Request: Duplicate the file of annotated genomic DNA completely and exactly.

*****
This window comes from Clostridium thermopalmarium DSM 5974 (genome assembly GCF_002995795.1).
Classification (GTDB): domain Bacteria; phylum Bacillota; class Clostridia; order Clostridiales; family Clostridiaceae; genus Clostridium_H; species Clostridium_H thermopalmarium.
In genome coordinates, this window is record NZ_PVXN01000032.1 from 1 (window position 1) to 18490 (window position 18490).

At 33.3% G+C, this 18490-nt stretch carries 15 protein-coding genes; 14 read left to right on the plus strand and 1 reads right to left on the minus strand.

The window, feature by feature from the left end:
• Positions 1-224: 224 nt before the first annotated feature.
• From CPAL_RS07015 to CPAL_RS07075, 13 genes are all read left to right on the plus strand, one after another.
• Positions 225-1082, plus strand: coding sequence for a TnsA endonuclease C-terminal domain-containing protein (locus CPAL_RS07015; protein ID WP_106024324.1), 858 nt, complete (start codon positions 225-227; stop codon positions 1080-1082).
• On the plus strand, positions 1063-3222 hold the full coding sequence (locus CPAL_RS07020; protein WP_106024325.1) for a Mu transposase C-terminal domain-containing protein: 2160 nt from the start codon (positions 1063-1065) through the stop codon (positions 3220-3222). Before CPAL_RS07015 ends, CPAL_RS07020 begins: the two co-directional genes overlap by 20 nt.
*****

This window comes from Clostridium thermopalmarium DSM 5974 (genome assembly GCF_002995795.1).
Classification (GTDB): domain Bacteria; phylum Bacillota; class Clostridia; order Clostridiales; family Clostridiaceae; genus Clostridium_H; species Clostridium_H thermopalmarium.
In genome coordinates, this window is record NZ_PVXN01000032.1 from 1 (window position 1) to 18490 (window position 18490).

At 33.3% G+C, this 18490-nt stretch carries 15 protein-coding genes; 14 read left to right on the plus strand and 1 reads right to left on the minus strand.

The window, feature by feature from the left end:
• Positions 1-224: 224 nt before the first annotated feature.
• From CPAL_RS07015 to CPAL_RS07075, 13 genes are all read left to right on the plus strand, one after another.
• Positions 225-1082, plus strand: coding sequence for a TnsA endonuclease C-terminal domain-containing protein (locus CPAL_RS07015; protein ID WP_106024324.1), 858 nt, complete (start codon positions 225-227; stop codon positions 1080-1082).
• On the plus strand, positions 1063-3222 hold the full coding sequence (locus CPAL_RS07020; protein WP_106024325.1) for a Mu transposase C-terminal domain-containing protein: 2160 nt from the start codon (positions 1063-1065) through the stop codon (positions 3220-3222). Before CPAL_RS07015 ends, CPAL_RS07020 begins: the two co-directional genes overlap by 20 nt.